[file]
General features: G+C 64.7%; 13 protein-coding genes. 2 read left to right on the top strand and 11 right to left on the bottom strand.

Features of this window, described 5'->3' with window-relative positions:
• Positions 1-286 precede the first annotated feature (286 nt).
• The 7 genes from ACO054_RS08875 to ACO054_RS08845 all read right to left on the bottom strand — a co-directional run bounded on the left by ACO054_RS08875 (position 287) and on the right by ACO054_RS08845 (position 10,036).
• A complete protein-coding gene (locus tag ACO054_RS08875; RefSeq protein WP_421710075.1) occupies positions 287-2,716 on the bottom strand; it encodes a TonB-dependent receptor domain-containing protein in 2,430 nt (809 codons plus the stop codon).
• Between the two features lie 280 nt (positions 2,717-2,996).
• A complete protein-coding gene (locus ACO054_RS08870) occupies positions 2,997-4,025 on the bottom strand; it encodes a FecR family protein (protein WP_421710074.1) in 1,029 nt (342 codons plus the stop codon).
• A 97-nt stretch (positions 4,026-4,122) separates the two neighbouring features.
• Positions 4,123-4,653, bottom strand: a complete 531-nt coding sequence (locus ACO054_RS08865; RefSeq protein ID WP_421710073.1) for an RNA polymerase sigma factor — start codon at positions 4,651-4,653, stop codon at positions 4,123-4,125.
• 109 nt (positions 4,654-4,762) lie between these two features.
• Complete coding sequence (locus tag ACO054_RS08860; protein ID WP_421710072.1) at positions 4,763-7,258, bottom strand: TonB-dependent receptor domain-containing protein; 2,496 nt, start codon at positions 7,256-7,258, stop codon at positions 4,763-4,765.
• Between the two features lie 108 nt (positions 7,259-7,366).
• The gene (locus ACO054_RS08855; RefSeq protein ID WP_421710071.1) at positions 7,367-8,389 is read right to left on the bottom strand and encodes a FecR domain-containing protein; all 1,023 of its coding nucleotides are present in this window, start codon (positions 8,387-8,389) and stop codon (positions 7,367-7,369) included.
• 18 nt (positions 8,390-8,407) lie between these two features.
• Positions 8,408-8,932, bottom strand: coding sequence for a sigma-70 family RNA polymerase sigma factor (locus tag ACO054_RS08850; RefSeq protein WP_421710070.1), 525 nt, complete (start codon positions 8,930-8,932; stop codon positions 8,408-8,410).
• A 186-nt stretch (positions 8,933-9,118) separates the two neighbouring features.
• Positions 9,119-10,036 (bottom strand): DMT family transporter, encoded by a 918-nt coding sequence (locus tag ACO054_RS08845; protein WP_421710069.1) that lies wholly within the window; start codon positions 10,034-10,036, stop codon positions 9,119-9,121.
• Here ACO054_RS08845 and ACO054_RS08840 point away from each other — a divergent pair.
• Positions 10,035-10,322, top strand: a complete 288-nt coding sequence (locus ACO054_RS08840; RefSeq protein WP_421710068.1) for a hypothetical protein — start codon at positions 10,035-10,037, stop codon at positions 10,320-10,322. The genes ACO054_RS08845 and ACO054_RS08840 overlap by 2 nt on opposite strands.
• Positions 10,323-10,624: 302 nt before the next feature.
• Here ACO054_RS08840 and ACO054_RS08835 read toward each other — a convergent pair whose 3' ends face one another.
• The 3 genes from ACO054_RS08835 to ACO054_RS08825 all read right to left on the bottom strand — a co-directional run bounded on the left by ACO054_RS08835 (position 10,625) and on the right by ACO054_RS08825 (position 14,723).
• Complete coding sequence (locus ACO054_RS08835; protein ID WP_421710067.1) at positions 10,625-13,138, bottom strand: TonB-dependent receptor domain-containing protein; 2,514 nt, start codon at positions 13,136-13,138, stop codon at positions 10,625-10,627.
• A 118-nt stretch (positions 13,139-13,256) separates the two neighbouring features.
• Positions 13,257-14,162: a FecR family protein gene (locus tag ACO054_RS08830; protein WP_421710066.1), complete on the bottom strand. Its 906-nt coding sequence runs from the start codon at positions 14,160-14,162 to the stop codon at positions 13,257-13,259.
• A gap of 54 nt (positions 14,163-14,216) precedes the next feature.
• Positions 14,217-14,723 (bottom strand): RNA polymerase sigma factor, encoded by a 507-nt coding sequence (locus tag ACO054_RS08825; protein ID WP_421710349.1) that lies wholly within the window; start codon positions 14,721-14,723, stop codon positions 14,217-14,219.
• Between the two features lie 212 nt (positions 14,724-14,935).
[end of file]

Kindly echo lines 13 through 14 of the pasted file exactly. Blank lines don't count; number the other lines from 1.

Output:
• The gene (locus ACO054_RS08855; RefSeq protein ID WP_421710071.1) at positions 7,367-8,389 is read right to left on the bottom strand and encodes a FecR domain-containing protein; all 1,023 of its coding nucleotides are present in this window, start codon (positions 8,387-8,389) and stop codon (positions 7,367-7,369) included.
• 18 nt (positions 8,390-8,407) lie between these two features.